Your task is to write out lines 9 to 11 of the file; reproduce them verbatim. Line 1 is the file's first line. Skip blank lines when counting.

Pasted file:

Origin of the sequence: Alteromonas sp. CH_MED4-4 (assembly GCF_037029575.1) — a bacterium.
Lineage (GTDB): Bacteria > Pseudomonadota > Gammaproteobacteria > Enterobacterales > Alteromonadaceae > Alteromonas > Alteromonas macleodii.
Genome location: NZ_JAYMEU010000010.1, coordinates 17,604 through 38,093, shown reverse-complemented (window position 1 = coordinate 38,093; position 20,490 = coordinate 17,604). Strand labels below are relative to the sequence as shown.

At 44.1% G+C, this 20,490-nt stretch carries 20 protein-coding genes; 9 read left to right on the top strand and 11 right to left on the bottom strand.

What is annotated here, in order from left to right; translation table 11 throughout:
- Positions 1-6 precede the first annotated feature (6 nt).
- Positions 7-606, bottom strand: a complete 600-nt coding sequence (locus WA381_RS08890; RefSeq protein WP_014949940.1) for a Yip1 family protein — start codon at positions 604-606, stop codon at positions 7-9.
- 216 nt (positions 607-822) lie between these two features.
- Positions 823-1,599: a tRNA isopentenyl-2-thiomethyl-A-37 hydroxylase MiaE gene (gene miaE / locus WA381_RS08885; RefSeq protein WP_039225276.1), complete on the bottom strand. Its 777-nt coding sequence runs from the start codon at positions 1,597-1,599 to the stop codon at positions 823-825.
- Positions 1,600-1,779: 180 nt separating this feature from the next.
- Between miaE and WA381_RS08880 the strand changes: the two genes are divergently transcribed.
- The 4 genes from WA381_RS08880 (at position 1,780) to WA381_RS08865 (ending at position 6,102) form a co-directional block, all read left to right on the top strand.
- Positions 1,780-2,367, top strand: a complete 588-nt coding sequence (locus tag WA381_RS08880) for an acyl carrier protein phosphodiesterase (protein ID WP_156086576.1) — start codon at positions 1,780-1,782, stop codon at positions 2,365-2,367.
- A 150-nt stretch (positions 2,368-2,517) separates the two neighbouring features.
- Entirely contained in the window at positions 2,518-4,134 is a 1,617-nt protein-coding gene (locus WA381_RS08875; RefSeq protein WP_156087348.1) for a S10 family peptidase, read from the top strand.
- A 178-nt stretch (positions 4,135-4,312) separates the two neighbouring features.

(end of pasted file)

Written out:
- Positions 823-1,599: a tRNA isopentenyl-2-thiomethyl-A-37 hydroxylase MiaE gene (gene miaE / locus WA381_RS08885; RefSeq protein WP_039225276.1), complete on the bottom strand. Its 777-nt coding sequence runs from the start codon at positions 1,597-1,599 to the stop codon at positions 823-825.
- Positions 1,600-1,779: 180 nt separating this feature from the next.
- Between miaE and WA381_RS08880 the strand changes: the two genes are divergently transcribed.